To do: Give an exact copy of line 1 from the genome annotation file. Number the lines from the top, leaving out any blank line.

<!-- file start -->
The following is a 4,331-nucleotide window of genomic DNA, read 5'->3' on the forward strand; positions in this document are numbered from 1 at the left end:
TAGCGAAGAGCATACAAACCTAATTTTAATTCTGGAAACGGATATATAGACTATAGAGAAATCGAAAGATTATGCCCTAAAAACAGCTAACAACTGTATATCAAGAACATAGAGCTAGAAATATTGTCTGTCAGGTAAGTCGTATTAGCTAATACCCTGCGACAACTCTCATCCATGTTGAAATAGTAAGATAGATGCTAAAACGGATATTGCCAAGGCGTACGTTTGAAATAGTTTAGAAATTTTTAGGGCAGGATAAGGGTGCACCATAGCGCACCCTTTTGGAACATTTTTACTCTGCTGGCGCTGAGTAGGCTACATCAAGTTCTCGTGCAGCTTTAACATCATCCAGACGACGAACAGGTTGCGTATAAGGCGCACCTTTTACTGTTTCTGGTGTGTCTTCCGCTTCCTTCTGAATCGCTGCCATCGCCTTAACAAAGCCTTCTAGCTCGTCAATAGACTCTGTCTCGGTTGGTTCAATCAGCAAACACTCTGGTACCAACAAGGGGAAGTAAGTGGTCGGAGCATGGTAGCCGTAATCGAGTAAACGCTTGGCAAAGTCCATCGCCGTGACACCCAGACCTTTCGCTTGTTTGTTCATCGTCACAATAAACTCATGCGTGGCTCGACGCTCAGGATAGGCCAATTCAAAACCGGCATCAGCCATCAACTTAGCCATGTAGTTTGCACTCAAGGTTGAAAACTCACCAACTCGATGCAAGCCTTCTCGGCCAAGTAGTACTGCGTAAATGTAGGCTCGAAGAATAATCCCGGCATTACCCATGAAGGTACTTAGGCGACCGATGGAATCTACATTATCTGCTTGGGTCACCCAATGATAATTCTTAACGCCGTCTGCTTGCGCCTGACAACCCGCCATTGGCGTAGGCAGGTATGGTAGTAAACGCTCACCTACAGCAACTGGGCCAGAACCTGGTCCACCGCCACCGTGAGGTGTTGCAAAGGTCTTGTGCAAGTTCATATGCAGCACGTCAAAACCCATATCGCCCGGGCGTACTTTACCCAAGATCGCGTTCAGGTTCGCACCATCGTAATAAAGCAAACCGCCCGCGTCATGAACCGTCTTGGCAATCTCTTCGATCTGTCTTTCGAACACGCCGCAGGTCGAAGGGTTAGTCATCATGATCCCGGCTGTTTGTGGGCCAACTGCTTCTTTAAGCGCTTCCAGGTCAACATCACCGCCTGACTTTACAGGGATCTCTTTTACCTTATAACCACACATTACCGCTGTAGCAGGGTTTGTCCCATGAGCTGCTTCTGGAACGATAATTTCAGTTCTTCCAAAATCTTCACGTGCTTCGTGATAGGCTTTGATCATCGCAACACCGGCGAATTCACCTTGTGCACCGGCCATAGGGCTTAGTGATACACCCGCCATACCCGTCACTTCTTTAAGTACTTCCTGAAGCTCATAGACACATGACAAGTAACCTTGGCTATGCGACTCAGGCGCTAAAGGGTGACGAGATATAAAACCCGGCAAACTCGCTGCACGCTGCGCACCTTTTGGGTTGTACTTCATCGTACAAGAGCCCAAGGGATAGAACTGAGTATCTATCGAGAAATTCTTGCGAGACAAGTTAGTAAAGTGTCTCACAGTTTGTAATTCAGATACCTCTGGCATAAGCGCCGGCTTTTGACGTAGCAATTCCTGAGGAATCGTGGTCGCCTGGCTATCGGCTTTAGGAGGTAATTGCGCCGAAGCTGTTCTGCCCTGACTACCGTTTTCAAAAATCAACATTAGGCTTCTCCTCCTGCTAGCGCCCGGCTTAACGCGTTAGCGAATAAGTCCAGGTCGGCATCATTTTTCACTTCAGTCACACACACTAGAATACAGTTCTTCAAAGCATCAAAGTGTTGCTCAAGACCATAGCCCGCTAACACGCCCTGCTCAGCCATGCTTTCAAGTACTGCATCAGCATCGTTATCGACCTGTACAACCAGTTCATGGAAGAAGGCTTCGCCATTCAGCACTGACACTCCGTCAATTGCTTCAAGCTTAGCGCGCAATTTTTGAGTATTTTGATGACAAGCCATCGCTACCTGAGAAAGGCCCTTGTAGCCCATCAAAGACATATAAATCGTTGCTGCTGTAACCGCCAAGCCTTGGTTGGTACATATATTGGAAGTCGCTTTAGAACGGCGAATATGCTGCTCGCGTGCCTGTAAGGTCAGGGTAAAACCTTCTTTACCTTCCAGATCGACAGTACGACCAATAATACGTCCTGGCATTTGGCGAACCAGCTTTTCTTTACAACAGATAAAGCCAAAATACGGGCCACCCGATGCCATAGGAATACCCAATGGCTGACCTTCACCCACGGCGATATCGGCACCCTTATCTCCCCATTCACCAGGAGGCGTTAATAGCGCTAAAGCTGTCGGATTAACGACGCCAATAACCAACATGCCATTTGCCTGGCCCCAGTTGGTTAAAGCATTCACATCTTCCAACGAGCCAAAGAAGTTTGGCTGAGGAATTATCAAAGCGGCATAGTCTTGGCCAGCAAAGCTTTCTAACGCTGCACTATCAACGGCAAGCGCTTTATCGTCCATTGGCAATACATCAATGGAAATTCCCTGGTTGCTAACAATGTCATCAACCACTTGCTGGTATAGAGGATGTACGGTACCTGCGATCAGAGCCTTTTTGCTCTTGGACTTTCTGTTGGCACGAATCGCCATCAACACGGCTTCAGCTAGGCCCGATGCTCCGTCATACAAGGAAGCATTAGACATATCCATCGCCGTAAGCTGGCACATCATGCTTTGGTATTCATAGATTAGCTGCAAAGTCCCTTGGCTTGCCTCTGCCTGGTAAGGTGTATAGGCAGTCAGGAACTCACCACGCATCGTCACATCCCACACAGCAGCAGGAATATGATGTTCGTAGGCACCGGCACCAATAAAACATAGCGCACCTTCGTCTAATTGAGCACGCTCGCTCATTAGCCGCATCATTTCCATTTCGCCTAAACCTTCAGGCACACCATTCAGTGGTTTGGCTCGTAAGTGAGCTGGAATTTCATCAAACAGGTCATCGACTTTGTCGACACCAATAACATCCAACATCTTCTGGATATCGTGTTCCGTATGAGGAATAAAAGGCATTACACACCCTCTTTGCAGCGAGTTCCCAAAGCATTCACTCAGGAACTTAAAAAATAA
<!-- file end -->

The following is a 4,331-nucleotide window of genomic DNA, read 5'->3' on the forward strand; positions in this document are numbered from 1 at the left end: